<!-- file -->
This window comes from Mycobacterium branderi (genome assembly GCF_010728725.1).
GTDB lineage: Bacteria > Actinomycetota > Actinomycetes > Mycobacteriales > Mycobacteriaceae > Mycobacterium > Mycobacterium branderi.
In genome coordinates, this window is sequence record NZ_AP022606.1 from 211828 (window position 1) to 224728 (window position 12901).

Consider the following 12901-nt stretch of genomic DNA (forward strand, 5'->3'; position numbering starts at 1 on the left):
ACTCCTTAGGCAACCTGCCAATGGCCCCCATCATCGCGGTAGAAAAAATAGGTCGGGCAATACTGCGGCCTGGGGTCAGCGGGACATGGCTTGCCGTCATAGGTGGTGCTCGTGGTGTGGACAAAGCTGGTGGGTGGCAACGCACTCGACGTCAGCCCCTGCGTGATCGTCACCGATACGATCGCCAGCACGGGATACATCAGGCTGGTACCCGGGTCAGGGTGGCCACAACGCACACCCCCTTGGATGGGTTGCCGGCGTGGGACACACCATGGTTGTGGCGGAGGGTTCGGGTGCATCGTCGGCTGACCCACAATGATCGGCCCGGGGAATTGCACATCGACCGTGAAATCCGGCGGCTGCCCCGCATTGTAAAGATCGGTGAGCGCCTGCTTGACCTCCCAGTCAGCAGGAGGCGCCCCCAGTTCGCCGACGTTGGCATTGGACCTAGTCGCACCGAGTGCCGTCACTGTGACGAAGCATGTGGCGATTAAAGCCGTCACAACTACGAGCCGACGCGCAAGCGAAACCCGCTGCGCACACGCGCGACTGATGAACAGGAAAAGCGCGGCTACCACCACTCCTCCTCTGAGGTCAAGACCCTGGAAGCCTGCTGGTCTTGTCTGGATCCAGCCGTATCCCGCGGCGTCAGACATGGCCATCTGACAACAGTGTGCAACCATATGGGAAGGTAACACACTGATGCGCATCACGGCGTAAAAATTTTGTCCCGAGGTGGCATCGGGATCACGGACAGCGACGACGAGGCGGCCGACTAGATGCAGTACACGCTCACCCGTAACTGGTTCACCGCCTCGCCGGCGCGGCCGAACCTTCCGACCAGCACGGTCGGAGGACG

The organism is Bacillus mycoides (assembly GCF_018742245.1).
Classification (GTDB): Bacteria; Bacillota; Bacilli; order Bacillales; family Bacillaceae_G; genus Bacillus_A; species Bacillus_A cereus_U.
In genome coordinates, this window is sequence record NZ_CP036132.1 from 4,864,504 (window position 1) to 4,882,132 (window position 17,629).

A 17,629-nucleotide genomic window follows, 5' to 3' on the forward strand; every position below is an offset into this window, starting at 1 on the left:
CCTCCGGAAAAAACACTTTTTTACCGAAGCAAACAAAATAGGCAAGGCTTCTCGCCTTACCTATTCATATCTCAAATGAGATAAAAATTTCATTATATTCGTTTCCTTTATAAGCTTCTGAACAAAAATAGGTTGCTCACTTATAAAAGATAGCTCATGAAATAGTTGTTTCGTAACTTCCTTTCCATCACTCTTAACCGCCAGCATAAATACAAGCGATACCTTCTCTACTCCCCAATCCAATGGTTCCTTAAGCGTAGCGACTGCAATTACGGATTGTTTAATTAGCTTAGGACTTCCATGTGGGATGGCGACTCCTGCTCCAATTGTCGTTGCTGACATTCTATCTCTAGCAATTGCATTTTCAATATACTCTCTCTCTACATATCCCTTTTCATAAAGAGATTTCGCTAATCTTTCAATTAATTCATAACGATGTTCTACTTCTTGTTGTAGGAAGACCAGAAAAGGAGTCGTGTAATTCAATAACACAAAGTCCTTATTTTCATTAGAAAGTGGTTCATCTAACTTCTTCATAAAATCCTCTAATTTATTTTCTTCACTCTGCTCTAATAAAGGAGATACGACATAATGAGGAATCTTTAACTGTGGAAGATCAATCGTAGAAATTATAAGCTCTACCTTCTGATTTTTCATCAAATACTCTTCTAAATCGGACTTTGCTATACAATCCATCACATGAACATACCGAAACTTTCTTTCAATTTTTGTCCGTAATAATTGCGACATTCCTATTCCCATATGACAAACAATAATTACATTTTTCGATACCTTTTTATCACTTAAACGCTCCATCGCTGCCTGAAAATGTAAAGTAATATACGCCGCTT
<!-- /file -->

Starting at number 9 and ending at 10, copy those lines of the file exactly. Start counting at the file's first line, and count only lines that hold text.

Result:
A 17,629-nucleotide genomic window follows, 5' to 3' on the forward strand; every position below is an offset into this window, starting at 1 on the left:
CCTCCGGAAAAAACACTTTTTTACCGAAGCAAACAAAATAGGCAAGGCTTCTCGCCTTACCTATTCATATCTCAAATGAGATAAAAATTTCATTATATTCGTTTCCTTTATAAGCTTCTGAACAAAAATAGGTTGCTCACTTATAAAAGATAGCTCATGAAATAGTTGTTTCGTAACTTCCTTTCCATCACTCTTAACCGCCAGCATAAATACAAGCGATACCTTCTCTACTCCCCAATCCAATGGTTCCTTAAGCGTAGCGACTGCAATTACGGATTGTTTAATTAGCTTAGGACTTCCATGTGGGATGGCGACTCCTGCTCCAATTGTCGTTGCTGACATTCTATCTCTAGCAATTGCATTTTCAATATACTCTCTCTCTACATATCCCTTTTCATAAAGAGATTTCGCTAATCTTTCAATTAATTCATAACGATGTTCTACTTCTTGTTGTAGGAAGACCAGAAAAGGAGTCGTGTAATTCAATAACACAAAGTCCTTATTTTCATTAGAAAGTGGTTCATCTAACTTCTTCATAAAATCCTCTAATTTATTTTCTTCACTCTGCTCTAATAAAGGAGATACGACATAATGAGGAATCTTTAACTGTGGAAGATCAATCGTAGAAATTATAAGCTCTACCTTCTGATTTTTCATCAAATACTCTTCTAAATCGGACTTTGCTATACAATCCATCACATGAACATACCGAAACTTTCTTTCAATTTTTGTCCGTAATAATTGCGACATTCCTATTCCCATATGACAAACAATAATTACATTTTTCGATACCTTTTTATCACTTAAACGCTCCATCGCTGCCTGAAAATGTAAAGTAATATACGCCGCTT